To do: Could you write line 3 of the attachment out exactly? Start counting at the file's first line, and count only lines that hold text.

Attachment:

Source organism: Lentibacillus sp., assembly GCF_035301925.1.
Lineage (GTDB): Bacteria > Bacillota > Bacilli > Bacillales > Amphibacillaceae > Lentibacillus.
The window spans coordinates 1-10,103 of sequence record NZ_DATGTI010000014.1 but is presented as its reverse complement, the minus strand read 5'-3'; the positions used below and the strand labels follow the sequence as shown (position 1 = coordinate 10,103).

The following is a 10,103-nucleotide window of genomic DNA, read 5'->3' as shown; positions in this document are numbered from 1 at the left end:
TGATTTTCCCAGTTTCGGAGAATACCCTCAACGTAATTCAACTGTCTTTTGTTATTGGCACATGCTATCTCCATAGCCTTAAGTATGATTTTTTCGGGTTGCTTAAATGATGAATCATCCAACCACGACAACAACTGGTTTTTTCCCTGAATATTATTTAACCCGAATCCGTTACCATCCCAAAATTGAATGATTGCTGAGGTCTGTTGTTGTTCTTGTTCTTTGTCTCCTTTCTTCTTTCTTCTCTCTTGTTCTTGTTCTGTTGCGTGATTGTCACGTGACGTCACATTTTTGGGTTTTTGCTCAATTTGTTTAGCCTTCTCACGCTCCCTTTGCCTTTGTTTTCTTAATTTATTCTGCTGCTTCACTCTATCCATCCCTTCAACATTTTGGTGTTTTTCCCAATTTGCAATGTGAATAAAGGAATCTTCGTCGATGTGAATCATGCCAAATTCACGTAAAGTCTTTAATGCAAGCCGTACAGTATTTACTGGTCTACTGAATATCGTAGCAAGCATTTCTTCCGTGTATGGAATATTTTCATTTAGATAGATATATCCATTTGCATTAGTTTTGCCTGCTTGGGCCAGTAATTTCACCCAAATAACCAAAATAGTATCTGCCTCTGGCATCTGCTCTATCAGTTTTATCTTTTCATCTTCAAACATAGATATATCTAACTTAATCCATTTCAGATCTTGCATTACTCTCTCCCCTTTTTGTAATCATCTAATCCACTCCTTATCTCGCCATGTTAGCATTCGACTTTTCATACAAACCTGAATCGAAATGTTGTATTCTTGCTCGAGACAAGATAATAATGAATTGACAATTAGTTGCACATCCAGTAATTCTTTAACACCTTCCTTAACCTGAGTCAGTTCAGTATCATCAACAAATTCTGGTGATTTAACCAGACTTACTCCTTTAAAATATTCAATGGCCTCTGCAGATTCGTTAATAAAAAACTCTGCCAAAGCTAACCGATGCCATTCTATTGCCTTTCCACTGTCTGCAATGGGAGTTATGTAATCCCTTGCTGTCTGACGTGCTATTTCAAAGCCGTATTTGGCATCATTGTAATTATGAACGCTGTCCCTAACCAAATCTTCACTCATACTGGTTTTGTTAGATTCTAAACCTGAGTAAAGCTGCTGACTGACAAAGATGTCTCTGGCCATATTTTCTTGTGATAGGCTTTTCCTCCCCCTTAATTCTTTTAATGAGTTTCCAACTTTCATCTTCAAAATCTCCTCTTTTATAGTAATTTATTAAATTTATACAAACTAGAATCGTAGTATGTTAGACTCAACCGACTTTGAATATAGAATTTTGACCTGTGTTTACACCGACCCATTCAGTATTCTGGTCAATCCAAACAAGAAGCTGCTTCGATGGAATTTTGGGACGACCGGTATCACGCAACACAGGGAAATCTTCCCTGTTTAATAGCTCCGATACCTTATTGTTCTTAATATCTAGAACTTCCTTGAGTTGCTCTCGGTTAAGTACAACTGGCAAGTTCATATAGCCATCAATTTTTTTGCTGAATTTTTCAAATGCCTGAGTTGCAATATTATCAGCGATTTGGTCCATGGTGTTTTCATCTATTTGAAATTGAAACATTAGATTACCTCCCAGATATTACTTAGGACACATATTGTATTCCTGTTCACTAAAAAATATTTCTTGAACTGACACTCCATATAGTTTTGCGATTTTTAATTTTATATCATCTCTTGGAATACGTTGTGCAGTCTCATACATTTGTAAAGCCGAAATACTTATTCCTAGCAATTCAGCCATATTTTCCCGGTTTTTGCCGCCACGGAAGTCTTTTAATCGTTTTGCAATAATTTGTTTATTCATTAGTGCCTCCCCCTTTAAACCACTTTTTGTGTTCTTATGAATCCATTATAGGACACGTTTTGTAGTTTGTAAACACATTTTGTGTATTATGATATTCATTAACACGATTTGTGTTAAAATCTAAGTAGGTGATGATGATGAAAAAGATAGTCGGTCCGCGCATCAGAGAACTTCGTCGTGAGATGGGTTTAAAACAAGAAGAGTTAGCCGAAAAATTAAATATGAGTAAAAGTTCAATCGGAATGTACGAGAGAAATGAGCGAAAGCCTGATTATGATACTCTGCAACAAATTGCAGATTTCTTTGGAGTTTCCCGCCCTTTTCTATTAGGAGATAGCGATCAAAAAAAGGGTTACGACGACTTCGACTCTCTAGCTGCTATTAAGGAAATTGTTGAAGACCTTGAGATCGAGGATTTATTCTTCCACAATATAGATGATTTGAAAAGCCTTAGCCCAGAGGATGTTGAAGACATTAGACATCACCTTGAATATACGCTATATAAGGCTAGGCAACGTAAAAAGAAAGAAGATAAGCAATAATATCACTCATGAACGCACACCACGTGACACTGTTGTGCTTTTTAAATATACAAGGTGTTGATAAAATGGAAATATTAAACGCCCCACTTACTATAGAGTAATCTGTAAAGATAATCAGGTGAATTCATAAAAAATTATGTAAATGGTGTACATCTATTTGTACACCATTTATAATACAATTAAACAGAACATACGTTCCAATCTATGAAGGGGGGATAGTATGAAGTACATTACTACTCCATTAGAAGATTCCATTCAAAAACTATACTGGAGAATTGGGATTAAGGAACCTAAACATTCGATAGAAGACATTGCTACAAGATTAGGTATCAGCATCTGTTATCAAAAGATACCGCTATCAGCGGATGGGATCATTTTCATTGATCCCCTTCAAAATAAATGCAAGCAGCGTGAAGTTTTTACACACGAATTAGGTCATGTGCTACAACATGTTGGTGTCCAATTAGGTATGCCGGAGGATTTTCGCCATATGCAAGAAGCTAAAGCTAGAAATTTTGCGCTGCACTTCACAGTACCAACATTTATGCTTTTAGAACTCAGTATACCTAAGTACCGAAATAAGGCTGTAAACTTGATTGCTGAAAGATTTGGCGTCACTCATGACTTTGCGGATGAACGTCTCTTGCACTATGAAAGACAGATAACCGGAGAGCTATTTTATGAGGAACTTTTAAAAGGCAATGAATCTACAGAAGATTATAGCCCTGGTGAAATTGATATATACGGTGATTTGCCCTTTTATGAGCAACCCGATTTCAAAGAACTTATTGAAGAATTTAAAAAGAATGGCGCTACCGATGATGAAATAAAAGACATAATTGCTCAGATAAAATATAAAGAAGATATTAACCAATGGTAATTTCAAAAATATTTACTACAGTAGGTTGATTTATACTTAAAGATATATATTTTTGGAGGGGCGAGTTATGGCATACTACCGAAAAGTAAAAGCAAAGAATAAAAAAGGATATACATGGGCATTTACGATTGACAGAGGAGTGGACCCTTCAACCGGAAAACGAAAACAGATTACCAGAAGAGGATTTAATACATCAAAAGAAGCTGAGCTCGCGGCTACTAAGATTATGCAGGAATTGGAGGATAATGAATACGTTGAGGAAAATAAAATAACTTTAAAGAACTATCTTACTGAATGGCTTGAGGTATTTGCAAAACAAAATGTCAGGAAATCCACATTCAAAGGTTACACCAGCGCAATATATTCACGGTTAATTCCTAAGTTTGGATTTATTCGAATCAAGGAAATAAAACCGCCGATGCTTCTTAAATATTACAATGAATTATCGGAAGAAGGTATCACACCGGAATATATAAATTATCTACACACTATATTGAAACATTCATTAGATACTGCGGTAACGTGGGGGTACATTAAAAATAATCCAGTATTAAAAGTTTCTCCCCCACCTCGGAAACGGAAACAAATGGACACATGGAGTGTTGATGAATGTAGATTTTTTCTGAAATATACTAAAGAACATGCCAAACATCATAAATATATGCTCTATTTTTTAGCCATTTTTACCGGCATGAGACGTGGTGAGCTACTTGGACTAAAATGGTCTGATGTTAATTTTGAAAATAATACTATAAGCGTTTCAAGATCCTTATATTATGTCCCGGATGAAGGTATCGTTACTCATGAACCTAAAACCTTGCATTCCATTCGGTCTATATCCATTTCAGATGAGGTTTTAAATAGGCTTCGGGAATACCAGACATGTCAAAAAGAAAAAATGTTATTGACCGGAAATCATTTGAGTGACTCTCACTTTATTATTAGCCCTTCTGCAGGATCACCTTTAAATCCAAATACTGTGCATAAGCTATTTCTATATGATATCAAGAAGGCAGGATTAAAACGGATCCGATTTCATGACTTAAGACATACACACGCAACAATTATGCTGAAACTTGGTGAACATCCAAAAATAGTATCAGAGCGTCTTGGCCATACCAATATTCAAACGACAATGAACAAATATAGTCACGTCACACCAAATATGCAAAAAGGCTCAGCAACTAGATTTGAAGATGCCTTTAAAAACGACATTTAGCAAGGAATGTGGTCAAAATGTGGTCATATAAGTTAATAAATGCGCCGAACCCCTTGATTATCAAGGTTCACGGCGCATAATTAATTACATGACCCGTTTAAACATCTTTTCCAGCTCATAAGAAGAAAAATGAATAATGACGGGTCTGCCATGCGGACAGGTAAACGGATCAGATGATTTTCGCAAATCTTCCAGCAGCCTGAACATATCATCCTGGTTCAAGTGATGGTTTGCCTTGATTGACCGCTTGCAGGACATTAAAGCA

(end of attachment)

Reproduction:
The window spans coordinates 1-10,103 of sequence record NZ_DATGTI010000014.1 but is presented as its reverse complement, the minus strand read 5'-3'; the positions used below and the strand labels follow the sequence as shown (position 1 = coordinate 10,103).